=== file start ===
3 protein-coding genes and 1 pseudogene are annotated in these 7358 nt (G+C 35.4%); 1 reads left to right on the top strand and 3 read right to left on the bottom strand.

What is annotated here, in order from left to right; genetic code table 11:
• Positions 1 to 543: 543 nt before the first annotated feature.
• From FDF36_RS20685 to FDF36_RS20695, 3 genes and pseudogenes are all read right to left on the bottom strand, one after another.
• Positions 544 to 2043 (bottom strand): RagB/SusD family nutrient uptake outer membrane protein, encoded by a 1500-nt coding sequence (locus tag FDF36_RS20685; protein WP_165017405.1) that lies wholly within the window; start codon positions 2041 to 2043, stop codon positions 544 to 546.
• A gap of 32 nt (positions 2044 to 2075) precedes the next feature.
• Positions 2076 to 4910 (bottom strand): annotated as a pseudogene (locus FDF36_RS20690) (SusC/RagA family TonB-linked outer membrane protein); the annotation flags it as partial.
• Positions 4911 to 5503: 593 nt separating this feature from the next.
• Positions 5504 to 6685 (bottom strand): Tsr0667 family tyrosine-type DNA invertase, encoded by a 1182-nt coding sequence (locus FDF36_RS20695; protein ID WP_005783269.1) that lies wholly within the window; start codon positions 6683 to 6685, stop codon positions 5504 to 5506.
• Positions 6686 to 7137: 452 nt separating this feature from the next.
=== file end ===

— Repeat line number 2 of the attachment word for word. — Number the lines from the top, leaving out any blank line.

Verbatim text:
What is annotated here, in order from left to right; genetic code table 11: